Friday, August 20, 2004 - Page updated at 12:00 AM

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Movie Review

"We Don't Live Here Anymore": a tale of two unraveling marriages

Seattle Times movie critic

As the opening credits display in John Curran's drama "We Don't Live Here Anymore," two couples mingle in a silent dance. It's an appropriate beginning for a movie that's, essentially, a melancholy change-partners dance, and a reflection on two marriages gone stale. And that choreography is given grace by four splendid actors, each of whom contributes a rich portrait of a troubled husband or wife who looks at the head on the other pillow and wonders where things went wrong.

As we gradually sort out the players (Curran and screenwriter Larry Gross, wisely, let us wonder for a while who's married to whom), the film's mood of simmering, painful honesty takes shape. Jack Linden (Mark Ruffalo) is a literature professor at a New England college. He and his wife, Terry (Laura Dern), have had a longtime friendship with writing professor Hank Evans (Peter Krause) and his wife, Edith (Naomi Watts) — meals and movies, glasses of wine and companionable talks while the kids play in the next room.

But this two-couple friendship is infinitely more complicated than those cozy dinners would indicate. Jack and Edith are having an affair; Terry suspects but isn't sure; Hank knows but, obsessed with his own problems (he's got writer's block and has grown emotionally distant from his wife), doesn't much care.

Movie review


"We Don't Live Here Anymore," with Mark Ruffalo, Laura Dern, Peter Krause, Naomi Watts, Sam Charles, Haili Page, Jennifer Bishop. Directed by John Curran, from a screenplay by Larry Gross, based on the short stories "We Don't Live Here Anymore" and "Adultery" by Andre Dubus. 103 minutes. Rated R for sexual content and language. Seven Gables, Uptown.

Curran zigzags from Jack and Terry's messy home to Hank and Edith's perfectly ordered one, contrasting two very different paired lives. Terry, desperately trying to regain control of her household, wants to create a life more like the calm Evanses — she attacks the laundry, offers lobster dinners, tries to smooth out the disorder. But she and Jack always seem to end up shouting at each other — her face tear-streaked, her frightened eyes indicating that what she's looking for is lost for good. "Other husbands," she tells Jack, heartbreak in her voice, "touch their wives."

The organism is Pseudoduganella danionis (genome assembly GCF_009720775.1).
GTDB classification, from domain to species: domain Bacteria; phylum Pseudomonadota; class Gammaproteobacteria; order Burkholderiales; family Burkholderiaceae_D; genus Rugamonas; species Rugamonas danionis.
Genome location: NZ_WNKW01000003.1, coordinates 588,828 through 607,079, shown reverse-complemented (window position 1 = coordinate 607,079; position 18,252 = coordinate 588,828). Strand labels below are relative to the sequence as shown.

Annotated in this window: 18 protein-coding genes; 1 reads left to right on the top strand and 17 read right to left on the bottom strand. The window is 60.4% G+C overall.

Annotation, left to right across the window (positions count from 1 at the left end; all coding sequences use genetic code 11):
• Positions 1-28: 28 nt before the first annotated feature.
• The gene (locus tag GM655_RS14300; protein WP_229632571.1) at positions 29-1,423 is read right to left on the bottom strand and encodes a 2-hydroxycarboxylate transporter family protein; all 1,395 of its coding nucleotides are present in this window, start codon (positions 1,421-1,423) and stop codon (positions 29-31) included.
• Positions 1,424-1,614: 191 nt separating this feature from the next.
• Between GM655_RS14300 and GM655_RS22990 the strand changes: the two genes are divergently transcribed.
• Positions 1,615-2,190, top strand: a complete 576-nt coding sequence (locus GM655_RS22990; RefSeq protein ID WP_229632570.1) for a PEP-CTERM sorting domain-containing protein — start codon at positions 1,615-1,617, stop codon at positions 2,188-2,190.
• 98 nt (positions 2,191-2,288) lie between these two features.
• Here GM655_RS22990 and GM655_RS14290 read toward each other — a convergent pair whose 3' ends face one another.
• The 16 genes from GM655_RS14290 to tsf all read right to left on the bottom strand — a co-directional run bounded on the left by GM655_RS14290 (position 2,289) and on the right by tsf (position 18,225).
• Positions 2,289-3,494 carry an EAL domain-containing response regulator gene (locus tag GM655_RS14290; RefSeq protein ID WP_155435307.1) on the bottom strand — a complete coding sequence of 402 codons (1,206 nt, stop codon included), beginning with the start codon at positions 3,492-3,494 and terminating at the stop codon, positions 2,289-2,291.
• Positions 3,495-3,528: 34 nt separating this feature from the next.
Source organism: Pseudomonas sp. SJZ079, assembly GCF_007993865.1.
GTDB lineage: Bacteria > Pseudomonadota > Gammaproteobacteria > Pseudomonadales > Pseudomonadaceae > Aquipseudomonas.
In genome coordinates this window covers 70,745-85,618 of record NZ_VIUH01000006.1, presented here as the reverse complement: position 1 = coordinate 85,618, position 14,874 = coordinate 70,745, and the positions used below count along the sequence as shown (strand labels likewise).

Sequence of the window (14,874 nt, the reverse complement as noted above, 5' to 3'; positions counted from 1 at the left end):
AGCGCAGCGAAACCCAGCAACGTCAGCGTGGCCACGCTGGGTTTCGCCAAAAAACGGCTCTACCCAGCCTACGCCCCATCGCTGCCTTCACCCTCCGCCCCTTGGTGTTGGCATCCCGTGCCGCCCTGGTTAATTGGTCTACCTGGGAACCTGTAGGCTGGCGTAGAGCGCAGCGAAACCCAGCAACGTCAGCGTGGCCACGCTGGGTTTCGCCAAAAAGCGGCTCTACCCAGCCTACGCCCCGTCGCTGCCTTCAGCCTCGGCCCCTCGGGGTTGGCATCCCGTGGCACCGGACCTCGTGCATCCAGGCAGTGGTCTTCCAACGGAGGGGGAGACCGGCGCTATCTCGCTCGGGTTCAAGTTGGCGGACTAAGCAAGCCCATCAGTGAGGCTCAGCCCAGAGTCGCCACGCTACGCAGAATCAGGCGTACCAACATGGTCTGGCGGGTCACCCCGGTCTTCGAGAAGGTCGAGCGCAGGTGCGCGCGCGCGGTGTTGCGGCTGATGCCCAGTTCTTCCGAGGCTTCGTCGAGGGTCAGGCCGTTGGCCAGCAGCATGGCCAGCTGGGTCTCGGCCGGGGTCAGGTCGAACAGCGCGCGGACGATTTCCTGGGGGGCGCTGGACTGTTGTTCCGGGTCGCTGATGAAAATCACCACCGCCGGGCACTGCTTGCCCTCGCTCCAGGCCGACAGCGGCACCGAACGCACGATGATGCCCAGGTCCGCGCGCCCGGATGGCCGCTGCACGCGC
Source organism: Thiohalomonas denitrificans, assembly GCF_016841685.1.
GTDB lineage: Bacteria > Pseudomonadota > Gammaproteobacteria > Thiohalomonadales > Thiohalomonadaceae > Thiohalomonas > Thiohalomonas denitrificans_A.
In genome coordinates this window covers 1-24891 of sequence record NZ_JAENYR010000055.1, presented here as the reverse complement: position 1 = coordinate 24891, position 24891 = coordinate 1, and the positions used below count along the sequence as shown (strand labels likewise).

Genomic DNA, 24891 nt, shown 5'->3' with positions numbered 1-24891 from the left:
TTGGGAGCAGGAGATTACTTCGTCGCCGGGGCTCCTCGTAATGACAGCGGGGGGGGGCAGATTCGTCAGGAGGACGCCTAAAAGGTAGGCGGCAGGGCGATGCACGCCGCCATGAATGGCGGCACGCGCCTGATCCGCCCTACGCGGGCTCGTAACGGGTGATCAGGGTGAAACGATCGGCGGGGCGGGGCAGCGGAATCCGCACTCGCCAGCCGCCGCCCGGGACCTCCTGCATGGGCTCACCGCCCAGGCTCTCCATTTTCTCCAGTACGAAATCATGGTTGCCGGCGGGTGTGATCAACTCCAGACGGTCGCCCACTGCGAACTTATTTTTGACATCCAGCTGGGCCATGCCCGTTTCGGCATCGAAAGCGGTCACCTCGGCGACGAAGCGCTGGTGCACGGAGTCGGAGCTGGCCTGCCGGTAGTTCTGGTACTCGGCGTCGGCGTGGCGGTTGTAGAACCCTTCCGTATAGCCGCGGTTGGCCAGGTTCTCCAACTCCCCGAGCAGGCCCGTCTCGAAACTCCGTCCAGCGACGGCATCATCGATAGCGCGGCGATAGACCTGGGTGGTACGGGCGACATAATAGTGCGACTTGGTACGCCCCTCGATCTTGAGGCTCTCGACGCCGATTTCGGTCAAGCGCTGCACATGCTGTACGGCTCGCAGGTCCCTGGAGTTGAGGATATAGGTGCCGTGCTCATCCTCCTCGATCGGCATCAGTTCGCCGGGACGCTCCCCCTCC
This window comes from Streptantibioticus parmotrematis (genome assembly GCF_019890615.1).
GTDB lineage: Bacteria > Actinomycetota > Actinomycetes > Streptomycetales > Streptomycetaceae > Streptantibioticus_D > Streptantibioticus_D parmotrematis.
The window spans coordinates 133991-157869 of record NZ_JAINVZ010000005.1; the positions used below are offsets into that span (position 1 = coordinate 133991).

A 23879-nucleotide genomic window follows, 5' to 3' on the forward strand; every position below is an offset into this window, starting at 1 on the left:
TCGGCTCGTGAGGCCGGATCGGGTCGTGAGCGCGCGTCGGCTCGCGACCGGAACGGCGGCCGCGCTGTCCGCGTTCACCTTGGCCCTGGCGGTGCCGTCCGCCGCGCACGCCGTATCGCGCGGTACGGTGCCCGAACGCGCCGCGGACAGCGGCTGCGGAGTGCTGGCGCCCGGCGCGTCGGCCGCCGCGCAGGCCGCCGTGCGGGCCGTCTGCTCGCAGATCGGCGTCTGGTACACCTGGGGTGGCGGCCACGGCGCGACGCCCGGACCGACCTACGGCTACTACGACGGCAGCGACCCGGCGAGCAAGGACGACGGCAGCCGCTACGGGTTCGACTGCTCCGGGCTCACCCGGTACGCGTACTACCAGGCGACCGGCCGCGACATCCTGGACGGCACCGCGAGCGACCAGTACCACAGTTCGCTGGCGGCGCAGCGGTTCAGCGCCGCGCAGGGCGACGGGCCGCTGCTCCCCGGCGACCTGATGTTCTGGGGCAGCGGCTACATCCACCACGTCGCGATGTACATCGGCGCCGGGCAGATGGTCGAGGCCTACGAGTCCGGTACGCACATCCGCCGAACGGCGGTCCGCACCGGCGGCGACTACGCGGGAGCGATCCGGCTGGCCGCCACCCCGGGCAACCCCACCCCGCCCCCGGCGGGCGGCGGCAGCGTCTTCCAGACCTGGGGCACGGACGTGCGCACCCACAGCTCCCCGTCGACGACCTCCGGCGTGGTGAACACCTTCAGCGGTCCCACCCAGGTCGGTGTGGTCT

Meanwhile, Hank and Edith barely speak, living quietly side-by-side. And the four form other pairings. Jack and Hank take jogs together, chasing each other (or so it seems) on a wooded trail, and hoist a few beers afterward, talking in circles about love. (Hank, played with angry detachment by Krause, enjoys playing games with Jack, never quite letting the other man know that he knows about the affair.)

Terry and Edith's friendship continues, with an unspoken strain. And Hank's eyes finally do land on Terry, leading to the final steps in the dance.

"We Don't Live Here Anymore" is a very talky movie, and occasionally an oddly dated one. (The Andre Dubus stories on which it's based date from the '70s, and while the movie's settings and costumes feel contemporary, there are a few anachronisms, most notably the burning of a manuscript. Wouldn't it be backed up on a disk somewhere?) But its performances stay with you — particularly Watts' angelic expression when she tells Jack, "If I didn't love you, I'd have to love somebody else," Ruffalo's sheepish smile as he finds not-quite-amusement at something that isn't there, and most of all Dern's ravaged face and emptied-out despair.

The Evans and Linden marriages may be fatally ill, but the art of screen acting is alive, well and cause to celebrate.

Moira Macdonald: 206-464-2725 or

Copyright © 2004 The Seattle Times Company


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